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Archive for the ‘Everything changes’ Category

With Island County in Phase 3 of the Governor’s COVID-19 reopening plan, Coupeville athletes have been able to return to practices. (Photo by JohnsPhotos.net)

Games are still on hold, but everyone gets more practice days.

The Executive Board of the Washington Interscholastic Activities Association announced Friday it has extended the “open coaching window” from November 30 to Dec. 19.

With most schools across the state using distance learning as the world deals with the ongoing pandemic, actual competition is not currently planned to begin until Jan.

The open coaching window is normally offered during the summer, and allows coaches to work with their athletes during the off-season.

With COVID-19 having thrown the normal prep sports schedule into disarray, the WIAA opted to allow practices, or open gyms, or whatever you want to call them, to go from Sept. 28-Nov. 30.

With Island County in a modified Phase 3 in Governor Jay Inslee’s reopening plan, Coupeville was able to start practices immediately.

However, a lot of other counties are still in Phase 2, or below that, and quite a few schools have not been able to begin practices, mainly because their risk assessment offices have recommended against it.

By extending the open coaching window almost three weeks, the WIAA hopes to offer those schools lagging behind a chance to catch up and get some practices in the book.

Schools are allowed to hold intra-team scrimmages during this period, but can not currently hold competitions with other schools under WIAA rules.

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That moment when you realize the only sports available to write about this fall will be slug races.

Counting today, there are 130 days left in 2020.

And that’s going to be a long, looooooong time with next to nothing to write about.

Which is why, effective early tomorrow morning (Tuesday, Aug. 25), I’m leaving social media and taking a sabbatical from Coupeville Sports.

I’m not removing the blog – all 7,898 articles I’ve published between Aug. 15, 2012 and now will still be here to read.

I’m just not going to add anything new, at least for awhile.

Mainly because there just isn’t going to be much to talk about.

With the COVID-19 pandemic rollin’ on, one of the few guarantees we have is that there won’t be any prep sports played until Jan., 2021.

And even that comes with a really big caveat.

We know there won’t be a fall sports season.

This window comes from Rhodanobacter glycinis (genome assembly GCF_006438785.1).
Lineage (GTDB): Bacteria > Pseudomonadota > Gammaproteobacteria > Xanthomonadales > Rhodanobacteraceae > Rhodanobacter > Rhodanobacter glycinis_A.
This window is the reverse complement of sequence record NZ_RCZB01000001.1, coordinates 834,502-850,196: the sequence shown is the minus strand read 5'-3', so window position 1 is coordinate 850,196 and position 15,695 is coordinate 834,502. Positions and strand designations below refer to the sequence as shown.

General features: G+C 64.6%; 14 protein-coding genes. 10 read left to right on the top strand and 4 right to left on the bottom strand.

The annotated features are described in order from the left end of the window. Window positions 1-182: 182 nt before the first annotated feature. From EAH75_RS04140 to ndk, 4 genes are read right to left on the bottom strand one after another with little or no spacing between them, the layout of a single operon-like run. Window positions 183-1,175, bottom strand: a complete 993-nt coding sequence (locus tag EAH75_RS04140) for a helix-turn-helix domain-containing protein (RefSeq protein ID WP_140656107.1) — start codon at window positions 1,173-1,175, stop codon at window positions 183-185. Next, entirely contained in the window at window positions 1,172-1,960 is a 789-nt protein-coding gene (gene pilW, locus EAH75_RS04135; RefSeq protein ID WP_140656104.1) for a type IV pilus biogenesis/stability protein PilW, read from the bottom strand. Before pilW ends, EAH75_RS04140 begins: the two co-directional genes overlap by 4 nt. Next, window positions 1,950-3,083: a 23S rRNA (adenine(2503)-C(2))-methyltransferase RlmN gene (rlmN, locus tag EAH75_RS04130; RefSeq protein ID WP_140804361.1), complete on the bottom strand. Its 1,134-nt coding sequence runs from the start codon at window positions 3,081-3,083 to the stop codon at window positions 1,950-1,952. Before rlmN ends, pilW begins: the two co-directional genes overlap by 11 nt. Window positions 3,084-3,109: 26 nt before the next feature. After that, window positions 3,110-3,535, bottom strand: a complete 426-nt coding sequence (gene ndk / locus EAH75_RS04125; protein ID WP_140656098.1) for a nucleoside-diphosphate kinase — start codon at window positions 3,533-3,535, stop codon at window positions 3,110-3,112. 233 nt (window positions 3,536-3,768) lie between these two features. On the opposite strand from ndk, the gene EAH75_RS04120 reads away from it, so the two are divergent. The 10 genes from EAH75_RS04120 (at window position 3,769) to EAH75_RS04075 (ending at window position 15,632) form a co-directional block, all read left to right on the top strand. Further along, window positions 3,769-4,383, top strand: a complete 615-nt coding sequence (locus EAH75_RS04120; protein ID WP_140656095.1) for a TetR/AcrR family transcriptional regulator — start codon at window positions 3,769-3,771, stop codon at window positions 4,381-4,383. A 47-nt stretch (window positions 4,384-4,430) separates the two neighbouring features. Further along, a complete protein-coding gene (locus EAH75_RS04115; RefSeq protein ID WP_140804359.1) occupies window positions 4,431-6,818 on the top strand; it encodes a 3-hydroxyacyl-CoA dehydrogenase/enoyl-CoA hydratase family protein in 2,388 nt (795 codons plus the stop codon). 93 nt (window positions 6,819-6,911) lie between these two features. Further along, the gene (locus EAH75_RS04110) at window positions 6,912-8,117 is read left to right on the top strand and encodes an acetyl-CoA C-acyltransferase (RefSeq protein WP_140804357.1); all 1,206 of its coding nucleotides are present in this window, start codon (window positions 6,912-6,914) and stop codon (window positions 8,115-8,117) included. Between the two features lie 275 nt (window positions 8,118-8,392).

Though, unlike last spring, there still is a chance those teams will play, just not until sometime in March.

Maybe…

If things go perfectly, high school basketball will lead the return, with the start of practice the final week of Dec., and the opening games of a pared-down season dropping the first week of Jan.

Unless the influenza season gets nasty and combines with COVID to create a less-than-perfect storm, at which point we may be on hold for some time.

Basketball may get shoved back.

The season may get bumped.

Or we may just not see prep sports at all during the entire 2020-2021 school year.

No one knows. And if they tell you they do, they really don’t.

So, for someone who writes a blog focused largely on high school and middle school sports in a small town, the future looks increasingly barren.

Tack on the fact I have always lived by the credo of “Publish Every Day,” having averaged 3+ articles a day for the last eight years, and life will be extremely frustrating for me.

Case in point, this weekend.

I published four articles Thursday — two about sports, one about our ferry system, and one extremely well-read one about murder most foul — then had nothing to write about Friday, Saturday, or Sunday.

Or today, for that matter.

There is nothing ahead on the schedule. Nothing.

No games. No practices. No new hires. Nothing. Nada. Less than zilch.

I can spend a lot of time being frustrated, and resort to sprinkling in non-sports stories, then spend more time marinating in the soul-sucking hell that is social media, or I can take a break.

I have other writing projects I can go work on, and freed from having to be on Facebook and Twitter, I can get away from the cesspool.

So, I’m out.

Like I said, the blog will still be here, and we’ll see how things play out.

If prep sports return in 2021, I may be back. Or not.

Place your bets accordingly.

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Former CHS Principal Duane Baumann is returning to the school, this time as Special Services Director. (Photo by JohnsPhotos.net)

He thought he was out, but they pulled him back in.

Mere months after stepping down as Coupeville High School Principal, ending a decade-long run at the school, Duane Baumann has returned to his former stomping grounds.

This time he will be the interim Special Services Director for the school system, replacing Andrea Downs, who resigned after two years in the position.